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Malnutrition in Canadian Hospitals - Why We Should Act


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About one in two patients are malnourished at admission and this malnutrition often persists during hospitalization and at discharge. Malnutrition at admission and nutritional decline during hospitalization are independent factors associated with extended length of stay, increased mortality and/or re-admission. There are several factors contributing to this malnutrition and some of these factors are correctable and need to be addressed in order to improve the nutritional status of our patients. This is important and requires a multidisciplinary approach where all health professionals involved in patient care have the responsibility to screen, detect and act to treat or prevent malnutrition.

Johane Allard, MD, FRCPC
Professor of Medicine, University of Toronto
Senior Scientist, Division of Clinical Investigation & Human Physiology
Toronto General Research Institute
Toronto General Hospital

Dr Johane Allard MD FRCP is a professor of Medicine, cross-appointed to the Department of Nutritional Sciences, member of the School of Graduate Studies at the University of Toronto and a Senior Scientist at the Toronto General Research Institute. She is an expert in Nutrition and gastrointestinal disorders. She is presently conducting research in the area of nutrition support, hospital malnutrition, non-alcoholic fatty liver disease, bariatric surgery and intestinal microbiome. She is the Department Director of Gastroenterology at the University of Toronto, and the past Division Head at Sunnybrook Health Sciences Centre. She has been the Chair of the Canadian Royal College Examining Board for Gastroenterology and the first president and co-founder of the Canadian Society for Clinical Nutrition, now called the Canadian Nutrition Society. She has co-chaired the Canadian Malnutrition Task Force. She graduated in Medicine from University of Montreal, did her gastroenterology training at McGill University before doing a fellowship in Nutrition at the University of Toronto.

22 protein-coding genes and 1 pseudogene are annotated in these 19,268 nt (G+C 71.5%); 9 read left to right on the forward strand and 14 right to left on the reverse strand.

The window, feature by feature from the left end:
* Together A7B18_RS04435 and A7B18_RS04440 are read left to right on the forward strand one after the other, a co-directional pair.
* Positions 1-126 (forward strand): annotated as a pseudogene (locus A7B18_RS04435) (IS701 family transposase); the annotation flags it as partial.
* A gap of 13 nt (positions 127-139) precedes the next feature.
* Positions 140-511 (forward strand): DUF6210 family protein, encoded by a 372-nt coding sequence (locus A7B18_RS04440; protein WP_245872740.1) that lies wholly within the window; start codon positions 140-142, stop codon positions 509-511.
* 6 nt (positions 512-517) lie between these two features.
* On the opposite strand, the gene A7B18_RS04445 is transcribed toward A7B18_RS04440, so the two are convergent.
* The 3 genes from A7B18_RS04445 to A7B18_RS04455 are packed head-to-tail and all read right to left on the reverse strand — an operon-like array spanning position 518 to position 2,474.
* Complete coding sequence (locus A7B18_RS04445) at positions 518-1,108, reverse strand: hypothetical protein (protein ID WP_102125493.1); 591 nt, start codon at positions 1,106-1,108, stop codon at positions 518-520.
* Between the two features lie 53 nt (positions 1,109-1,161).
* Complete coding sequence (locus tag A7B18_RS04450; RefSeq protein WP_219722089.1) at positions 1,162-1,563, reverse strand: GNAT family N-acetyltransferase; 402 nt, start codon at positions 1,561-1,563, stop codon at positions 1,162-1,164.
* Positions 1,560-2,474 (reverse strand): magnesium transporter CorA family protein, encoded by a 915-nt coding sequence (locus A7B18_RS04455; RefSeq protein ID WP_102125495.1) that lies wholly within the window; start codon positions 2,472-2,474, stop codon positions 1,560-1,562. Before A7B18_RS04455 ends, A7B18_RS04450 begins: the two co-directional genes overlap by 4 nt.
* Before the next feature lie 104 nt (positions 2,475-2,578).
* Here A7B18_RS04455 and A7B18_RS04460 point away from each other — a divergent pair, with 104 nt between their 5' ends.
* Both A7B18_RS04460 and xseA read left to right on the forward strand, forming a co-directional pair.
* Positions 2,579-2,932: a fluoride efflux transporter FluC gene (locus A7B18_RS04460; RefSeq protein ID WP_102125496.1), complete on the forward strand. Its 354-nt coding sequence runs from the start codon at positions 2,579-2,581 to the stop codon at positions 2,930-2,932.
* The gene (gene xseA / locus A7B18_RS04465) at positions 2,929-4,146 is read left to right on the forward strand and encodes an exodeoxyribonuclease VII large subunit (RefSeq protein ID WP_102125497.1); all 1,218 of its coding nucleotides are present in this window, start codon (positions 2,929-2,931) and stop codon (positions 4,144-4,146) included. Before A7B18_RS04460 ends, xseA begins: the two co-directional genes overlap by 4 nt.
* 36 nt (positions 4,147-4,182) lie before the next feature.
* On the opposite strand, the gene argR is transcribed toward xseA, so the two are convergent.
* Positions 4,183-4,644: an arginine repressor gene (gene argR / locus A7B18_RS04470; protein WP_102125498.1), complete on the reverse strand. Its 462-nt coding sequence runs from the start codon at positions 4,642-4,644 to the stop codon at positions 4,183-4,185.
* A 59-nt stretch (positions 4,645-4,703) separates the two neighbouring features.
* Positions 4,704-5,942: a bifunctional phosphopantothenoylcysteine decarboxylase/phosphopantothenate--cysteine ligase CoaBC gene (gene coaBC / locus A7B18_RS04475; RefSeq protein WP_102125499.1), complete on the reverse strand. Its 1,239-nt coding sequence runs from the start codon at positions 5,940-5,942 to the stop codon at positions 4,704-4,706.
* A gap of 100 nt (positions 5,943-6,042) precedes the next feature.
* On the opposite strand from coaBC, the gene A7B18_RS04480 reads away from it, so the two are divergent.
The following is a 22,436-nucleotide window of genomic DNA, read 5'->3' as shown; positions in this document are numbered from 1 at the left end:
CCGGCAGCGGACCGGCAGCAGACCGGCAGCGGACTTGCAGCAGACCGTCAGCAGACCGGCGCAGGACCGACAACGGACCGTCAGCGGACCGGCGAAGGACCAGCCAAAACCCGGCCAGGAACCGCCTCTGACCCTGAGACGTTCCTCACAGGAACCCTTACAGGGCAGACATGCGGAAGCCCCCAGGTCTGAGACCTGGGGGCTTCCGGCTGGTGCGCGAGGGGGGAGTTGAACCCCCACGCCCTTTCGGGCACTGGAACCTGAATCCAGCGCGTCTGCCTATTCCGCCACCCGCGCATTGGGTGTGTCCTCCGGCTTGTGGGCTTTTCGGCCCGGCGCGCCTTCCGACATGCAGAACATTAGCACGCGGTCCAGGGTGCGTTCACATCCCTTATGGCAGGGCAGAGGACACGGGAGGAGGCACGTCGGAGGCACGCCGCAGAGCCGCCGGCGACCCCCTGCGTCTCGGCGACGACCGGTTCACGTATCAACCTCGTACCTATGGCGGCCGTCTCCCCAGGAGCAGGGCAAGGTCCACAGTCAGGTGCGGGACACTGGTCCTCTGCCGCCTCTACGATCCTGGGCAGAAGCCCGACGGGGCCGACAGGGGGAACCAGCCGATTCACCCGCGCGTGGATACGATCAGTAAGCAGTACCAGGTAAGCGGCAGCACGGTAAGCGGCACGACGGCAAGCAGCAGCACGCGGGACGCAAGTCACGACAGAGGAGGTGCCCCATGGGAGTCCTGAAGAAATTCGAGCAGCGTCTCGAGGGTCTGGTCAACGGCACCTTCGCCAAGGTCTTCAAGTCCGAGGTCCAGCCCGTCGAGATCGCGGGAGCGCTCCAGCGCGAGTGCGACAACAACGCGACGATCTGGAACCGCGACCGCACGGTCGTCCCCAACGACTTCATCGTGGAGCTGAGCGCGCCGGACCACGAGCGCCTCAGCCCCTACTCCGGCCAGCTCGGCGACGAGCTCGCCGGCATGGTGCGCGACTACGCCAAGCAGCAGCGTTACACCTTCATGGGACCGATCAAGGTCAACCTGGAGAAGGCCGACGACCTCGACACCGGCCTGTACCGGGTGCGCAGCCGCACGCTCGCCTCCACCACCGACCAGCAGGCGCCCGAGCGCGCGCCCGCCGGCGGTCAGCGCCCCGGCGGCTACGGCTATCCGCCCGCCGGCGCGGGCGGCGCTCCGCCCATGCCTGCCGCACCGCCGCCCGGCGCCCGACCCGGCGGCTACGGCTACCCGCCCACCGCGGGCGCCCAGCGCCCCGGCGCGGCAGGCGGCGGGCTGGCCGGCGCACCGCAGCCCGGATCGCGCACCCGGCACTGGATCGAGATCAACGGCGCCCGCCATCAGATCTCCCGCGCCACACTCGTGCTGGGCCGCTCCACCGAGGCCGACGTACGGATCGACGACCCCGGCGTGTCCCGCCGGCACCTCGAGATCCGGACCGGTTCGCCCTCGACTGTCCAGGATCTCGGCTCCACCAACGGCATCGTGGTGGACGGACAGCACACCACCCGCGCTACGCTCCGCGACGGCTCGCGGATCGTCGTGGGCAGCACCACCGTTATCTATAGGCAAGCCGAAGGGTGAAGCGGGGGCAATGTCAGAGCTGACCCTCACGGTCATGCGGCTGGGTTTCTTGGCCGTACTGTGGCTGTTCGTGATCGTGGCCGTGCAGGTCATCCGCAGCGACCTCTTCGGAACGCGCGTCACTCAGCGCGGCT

*** Original Source: "CNS Fall Webinar Series", Monday, September 28, 2015

Length: 1:03:39

Type: Video

Last Updated: October 28, 2015

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